Search

Quick-Hit Investigations: How to Tap Into the Hidden Data Within Your Organizations

There is an incredible amount of valuable information in every organization that is never gathered, organized and analyzed. Information that would lead to hundreds of latent weaknesses that we inherently know exist in our policies, programs, processes and procedures. The more of these latent weaknesses that we identify and address, the fewer events and injuries we'll have. And time and money that is spent dealing with latent weaknesses and their adverse consequences can be returned to mission critical tasks.


That valuable information can be readily accessed if we just knew how to get at it. In three decades as a root cause practitioner, it always surprises me when I find out that my clients are not mining this data. Organizations in regulated industries have defined processes to monitor performance, document the gaps and take corrective actions. Most of them use a graded approach: about 90% of the issues are simply corrected on the spot. About 10% may be investigated further to determine the most likely (apparent causes). And the most serious issues (about 1% or less of the total) are significant enough to warrant a formal root causes analysis.


It is in the 90% of the low-level issues that this valuable information lies dormant. Yet most organizations do very little in the way of gathering, organizing and analyzing these low-level problems to a sufficient degree. The status quo has been to fix it and get back to what we were doing.


I've been challenging this status quo for years, but without offering much more than general advice to develop and implement a robust trending and analysis program, so that when a negative trend is identified, we can launch a deeper investigation. I recognize now that there was something missing; the process by which we tap into the 90% pool of low significance issues and mine the valuable information that they can provide.


To tap into this valuable set of information requires a bit of effort, but less than you might think. Up to now, most organizations are reluctant to invest much time in investigating low level events because pulling out any causal analysis tools meant it was going to take a lot of time. We often resort to best guesses or brainstorming the possible causes. However, brainstorming does not provide as valuable results as a disciplined approach would.


In order to have sufficient data to identify adverse trends, we need to input more accurate data into the trending system; information that better describes the causes for the issue. If we could do a better job of analyzing the low-level issues and input the resulting causes using trend codes, without spending too much time, we would quickly build a large data base of information that we can trend and analyze. The process for analyzing that 90% pool of low-level issues is our tip of the week.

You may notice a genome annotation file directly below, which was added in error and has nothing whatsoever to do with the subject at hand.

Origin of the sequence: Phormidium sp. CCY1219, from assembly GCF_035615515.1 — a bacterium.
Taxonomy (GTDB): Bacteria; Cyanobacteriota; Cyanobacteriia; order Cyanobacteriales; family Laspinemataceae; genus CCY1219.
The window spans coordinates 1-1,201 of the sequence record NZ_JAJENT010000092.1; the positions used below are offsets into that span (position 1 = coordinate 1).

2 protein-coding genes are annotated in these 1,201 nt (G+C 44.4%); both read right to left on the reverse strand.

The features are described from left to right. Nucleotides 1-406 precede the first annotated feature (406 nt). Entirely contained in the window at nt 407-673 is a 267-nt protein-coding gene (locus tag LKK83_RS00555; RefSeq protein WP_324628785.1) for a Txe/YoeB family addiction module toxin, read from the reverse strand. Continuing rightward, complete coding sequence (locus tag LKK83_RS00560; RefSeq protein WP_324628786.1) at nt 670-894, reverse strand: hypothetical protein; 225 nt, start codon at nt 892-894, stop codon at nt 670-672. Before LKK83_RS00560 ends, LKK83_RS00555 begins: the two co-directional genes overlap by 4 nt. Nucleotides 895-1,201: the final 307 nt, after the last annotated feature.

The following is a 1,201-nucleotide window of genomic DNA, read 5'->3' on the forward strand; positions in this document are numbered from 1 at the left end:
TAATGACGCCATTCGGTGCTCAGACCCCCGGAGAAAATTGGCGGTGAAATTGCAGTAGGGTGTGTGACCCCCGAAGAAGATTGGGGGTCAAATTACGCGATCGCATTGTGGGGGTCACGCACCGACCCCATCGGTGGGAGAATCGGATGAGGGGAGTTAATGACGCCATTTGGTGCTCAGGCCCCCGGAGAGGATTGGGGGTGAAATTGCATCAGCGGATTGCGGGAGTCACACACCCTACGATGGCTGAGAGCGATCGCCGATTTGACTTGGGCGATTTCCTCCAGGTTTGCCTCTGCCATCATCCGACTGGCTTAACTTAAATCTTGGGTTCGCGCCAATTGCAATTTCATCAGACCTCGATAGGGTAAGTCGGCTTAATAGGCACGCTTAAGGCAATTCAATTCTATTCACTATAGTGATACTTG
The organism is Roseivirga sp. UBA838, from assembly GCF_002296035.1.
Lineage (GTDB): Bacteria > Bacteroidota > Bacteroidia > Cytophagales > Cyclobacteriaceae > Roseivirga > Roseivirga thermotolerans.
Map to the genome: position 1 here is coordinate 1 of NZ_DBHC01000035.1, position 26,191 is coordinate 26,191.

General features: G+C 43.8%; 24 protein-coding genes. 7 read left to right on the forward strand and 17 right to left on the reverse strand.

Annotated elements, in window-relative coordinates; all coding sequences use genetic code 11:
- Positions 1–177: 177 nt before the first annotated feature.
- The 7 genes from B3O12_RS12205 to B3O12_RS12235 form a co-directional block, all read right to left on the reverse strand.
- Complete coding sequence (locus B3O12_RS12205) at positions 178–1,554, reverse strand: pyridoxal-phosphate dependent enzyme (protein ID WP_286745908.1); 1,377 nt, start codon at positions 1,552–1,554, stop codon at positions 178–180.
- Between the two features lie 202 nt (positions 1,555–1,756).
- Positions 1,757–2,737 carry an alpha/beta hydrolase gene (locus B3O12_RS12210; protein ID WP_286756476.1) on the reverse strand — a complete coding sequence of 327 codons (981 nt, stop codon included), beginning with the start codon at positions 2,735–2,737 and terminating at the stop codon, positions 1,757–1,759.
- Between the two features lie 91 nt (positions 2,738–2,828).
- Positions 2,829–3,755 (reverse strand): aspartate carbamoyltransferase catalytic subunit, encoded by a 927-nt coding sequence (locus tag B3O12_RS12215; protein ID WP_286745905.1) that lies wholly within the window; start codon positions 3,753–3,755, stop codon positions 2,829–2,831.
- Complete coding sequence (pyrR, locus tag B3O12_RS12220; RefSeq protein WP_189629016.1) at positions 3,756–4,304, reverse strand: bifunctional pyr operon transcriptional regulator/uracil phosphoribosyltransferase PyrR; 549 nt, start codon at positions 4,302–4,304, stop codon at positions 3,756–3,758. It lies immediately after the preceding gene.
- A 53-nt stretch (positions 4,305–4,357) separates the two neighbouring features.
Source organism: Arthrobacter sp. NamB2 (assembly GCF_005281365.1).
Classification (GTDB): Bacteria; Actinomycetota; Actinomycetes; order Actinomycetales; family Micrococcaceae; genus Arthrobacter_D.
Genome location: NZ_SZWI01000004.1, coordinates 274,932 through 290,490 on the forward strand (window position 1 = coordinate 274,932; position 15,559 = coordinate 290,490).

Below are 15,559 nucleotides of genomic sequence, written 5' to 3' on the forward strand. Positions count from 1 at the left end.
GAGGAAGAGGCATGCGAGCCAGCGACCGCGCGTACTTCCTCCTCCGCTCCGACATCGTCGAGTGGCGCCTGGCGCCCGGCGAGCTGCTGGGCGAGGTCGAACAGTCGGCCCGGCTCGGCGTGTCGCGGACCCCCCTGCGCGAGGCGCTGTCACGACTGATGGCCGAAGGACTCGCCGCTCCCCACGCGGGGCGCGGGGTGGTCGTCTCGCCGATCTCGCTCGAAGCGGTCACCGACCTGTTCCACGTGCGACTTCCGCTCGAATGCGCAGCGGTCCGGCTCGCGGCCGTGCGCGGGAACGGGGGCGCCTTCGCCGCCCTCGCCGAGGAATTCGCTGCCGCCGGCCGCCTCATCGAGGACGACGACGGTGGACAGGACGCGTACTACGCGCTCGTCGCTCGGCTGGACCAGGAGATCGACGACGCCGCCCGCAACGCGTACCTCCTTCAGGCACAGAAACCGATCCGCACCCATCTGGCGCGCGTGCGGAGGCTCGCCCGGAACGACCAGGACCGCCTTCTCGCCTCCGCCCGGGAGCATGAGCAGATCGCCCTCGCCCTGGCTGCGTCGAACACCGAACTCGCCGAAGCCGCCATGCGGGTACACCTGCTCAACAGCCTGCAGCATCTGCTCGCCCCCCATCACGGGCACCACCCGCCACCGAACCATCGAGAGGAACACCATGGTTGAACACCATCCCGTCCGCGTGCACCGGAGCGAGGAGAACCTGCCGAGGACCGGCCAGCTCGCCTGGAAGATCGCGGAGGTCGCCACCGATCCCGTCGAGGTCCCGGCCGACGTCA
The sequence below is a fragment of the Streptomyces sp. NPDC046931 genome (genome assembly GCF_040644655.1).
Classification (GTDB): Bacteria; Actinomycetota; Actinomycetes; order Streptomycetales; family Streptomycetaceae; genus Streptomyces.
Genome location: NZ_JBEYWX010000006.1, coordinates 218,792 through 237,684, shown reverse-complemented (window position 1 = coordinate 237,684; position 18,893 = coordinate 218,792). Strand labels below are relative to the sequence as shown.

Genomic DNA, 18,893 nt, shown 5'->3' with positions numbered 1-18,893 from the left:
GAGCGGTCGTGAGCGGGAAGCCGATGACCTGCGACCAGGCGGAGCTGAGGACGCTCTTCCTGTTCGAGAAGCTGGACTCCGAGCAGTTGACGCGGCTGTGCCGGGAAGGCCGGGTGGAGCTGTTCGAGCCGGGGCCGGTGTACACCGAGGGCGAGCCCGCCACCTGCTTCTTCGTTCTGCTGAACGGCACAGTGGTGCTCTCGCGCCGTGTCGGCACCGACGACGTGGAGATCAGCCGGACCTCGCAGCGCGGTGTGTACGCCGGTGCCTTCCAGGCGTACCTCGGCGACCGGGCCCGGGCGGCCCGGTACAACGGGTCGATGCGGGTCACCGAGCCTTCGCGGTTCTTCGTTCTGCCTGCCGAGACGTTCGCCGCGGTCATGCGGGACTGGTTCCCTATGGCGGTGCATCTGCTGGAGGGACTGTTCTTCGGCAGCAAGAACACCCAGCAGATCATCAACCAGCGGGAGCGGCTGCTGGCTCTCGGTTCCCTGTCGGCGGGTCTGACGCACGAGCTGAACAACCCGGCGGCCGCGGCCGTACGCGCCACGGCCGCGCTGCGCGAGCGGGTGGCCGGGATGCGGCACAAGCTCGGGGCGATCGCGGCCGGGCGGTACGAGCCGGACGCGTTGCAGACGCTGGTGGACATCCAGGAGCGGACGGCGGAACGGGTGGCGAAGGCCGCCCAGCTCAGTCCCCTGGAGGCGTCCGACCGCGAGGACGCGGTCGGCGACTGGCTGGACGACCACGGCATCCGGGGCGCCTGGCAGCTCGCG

Tip of the Week:

To quickly investigate the pool of low-level issues to dramatically improve the quality of the information going into your trending programs, consider the following:

  1. Gather and organize available information into the BlueDragon Framework (i.e. the timeline, the administrative requirements and the physical barriers).

  2. Develop about 10 focused, evidence-based Lines of Inquiry (LOIs) to evaluate any performance gaps as well as to analyze the effectiveness of the requirements and physical barriers that should have prevented the issue. For a low-level event, this initial set-up should take less than an hour.

  3. Call a 1-hour Zoom /WebEx meeting (or your platform of choice) with personnel that can answer the LOIs. This may include personnel that were involved in the issue, their supervisors, other observers and subject matter experts.

  4. Using the LOIs, conduct cause & effect analysis to identify the deepest causes.

  5. The results should be tagged with the appropriate trend codes and entered into the trending and analysis program.

This is one of the best features of the BlueDragon Framework; the same model that is used for the more rigorous Apparent Cause Evaluations (ACEs) and Root Cause Analyses (RCAs) can be used for Quick-Hit Investigations. And by conducting quick-hit investigations on the 90% pool of low-level issues, personnel practice and gain proficiency in the methodology, which will serve them well when performing ACEs or RCAs.


With a robust trending program, negative trends will be better defined and the subsequent ACE or RCA can get to the deepest-seated causes that, when corrected, will eliminate the latent weaknesses that are the point of origin for recurring events.


If you would like additional information on dramatically improving the effectiveness of your root cause analysis, visit us at: https://dle-services.com/bluedragon


13 views

YOU DON'T HAVE TO SETTLE FOR LESS THAN EFFECTIVE PROBLEM SOLVING PROGRAMS

Get Trained and Solve Your Problems 

HOST A WORKSHOP / REQUEST SUPPORT

rob.dle@dle-services.com  |  Tel: 772-341-1093

  • LinkedIn Social Icon
  • BlueDragon YouTube Channel
  • BlueDragon Problem Solvers
  • Instagram Social Icon

JOIN THE BLUEDRAGON NATION COMMUNITY - SHARE, LEARN, NETWORK